The crown put it that surely, you would realise that the authorities would not allow, the successful closing of a power station. There was bound to be a contingency plan. Mr Cunningham makes yet another attempt to show that really, by any measures, they are simply protesters and not taking the rescue action they claim. Yet again, this was denied.

A few more defendants gave their evidence in turn, broadly reiterating most of the arguments as already covered.

The case continues ………………

Dr. Simon L. Lewis is Royal Society Research Fellow, Earth & Biosphere Institute, School of Geography, University of Leeds. http://royalsociety.org/page.asp?tip=1&id=4689

Simon L. Lewis – Research Interests http://www.see.leeds.ac.uk/ebi/people/simon-lewis-research.htm

Royal Society – A guide to facts and fictions about climate change http://royalsociety.org/downloaddoc.asp?id=1630

Tyndall Centre for Climate Change Research http://www.tyndall.ac.uk

IPCC – Intergovernmental Panel on Climate Change http://www.ipcc.ch

United Nations Framework Convention on Climate Change http://unfccc.int



Before the trial started, there was a protest / gathering of 20 – 30 people outside the court, to offer their support.  Holding banners with the slogan “The Earth is getting too hot. Together we can make it stop”, people were ushered away from the immediate court area by the security and a couple of policemen who were there on station, to make sure no one got into any trouble.

There had been a number of court dates so far, to go through the required administration to distil what was to be decided by the trial.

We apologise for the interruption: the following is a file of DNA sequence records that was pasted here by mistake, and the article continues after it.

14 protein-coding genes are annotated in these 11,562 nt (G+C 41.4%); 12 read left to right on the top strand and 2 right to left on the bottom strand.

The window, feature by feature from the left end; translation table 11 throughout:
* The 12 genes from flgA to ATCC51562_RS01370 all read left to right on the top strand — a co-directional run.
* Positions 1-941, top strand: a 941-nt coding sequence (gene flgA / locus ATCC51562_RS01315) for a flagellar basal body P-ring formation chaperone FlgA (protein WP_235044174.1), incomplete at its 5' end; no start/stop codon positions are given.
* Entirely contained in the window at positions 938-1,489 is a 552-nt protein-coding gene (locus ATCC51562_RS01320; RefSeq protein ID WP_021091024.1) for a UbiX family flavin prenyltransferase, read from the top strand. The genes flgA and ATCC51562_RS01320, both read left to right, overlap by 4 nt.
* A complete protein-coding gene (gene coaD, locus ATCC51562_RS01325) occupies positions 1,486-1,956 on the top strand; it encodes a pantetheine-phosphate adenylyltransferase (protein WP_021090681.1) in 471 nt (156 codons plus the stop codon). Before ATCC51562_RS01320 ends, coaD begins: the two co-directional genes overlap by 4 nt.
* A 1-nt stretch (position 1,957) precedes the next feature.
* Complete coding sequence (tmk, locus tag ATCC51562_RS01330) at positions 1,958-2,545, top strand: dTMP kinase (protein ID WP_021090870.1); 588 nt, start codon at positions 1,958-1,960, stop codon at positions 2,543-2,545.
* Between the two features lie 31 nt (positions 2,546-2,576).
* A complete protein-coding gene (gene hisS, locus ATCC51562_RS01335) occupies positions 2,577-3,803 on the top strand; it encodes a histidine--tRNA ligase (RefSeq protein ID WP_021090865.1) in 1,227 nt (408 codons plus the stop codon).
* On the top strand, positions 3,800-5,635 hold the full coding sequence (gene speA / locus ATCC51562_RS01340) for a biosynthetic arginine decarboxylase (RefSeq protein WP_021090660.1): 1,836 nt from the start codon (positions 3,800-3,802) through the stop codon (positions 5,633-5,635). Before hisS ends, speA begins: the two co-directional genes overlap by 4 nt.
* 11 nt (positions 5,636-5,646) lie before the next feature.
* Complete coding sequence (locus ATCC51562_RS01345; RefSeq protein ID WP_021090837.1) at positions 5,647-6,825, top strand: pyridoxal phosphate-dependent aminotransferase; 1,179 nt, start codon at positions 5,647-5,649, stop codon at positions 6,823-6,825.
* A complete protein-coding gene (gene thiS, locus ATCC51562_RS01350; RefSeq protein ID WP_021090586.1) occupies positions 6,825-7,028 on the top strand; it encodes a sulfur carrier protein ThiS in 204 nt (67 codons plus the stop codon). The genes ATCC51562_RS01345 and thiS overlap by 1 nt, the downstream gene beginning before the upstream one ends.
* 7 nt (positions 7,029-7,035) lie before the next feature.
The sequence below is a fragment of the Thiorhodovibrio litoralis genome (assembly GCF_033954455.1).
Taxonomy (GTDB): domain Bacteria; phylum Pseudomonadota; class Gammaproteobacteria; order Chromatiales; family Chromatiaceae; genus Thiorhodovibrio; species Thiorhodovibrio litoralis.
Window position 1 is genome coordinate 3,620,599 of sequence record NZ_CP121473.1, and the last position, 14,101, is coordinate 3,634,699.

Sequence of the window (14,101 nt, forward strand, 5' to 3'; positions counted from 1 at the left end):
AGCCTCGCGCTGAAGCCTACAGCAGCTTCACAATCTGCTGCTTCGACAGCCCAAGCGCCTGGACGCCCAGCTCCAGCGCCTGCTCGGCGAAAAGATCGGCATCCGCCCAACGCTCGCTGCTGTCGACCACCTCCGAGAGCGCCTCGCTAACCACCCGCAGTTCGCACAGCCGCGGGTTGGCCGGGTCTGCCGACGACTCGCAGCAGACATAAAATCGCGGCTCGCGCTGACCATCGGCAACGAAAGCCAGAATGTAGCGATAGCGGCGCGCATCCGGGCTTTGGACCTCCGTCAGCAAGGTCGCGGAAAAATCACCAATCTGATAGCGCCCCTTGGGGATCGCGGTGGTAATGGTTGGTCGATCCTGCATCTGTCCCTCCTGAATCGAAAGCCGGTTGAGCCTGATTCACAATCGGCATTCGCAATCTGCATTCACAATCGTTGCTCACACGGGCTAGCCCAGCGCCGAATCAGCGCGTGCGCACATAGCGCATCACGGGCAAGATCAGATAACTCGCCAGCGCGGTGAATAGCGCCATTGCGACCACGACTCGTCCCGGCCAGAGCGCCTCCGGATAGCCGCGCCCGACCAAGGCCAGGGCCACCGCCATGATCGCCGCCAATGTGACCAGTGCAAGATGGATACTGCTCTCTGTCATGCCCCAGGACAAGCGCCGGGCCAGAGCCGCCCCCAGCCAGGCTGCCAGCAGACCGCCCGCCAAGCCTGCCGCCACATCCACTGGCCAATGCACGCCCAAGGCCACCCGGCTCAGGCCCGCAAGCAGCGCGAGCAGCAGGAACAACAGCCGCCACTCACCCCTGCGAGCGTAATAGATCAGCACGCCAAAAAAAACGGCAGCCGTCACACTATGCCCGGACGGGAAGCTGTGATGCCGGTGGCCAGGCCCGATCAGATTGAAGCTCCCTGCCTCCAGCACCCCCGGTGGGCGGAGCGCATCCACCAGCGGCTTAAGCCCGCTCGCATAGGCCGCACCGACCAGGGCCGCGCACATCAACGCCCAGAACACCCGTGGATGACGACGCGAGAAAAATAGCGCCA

11 defendants all inspired by the ‘Spring into Action’ week of events held in a variety of places last April in Nottingham, took direct action at the Ratcliff-on-Soar power station. To physically attempt to stop its operations and draw attention to the burning of fossil fuels contribution to CO2 emissions and thus its impact on climate change.

All are charged with ‘aggravated trespass’ an offence under section 69 of the Criminal Justice and Public Order Act 1994. In that they trespassed and then disrupted people engaged in a lawful activity.  Previous argument required a re-specification of the charge and had to enter the words ” and entered into buildings ……”.  All 11 had previously pleaded not guilty.

They are employing the defence of necessity. Their actions were ‘proportionate fearing peril of death and / or serious injury’ by the plants contribution to climate change.

Mr Cunningham for the Crown Prosecution Service opened the case describing the events of Tuesday 10th April 2007.  Accepting that it all was non-violent and was generally good-natured, his case appeared to be that if the defendants really thought themselves at peril, then their actions would have been far more forceful and vociferous!  He pointed out that in a democracy, we could expect the institutions of the state to look out for the citizen interests. Direct actions were thus not required.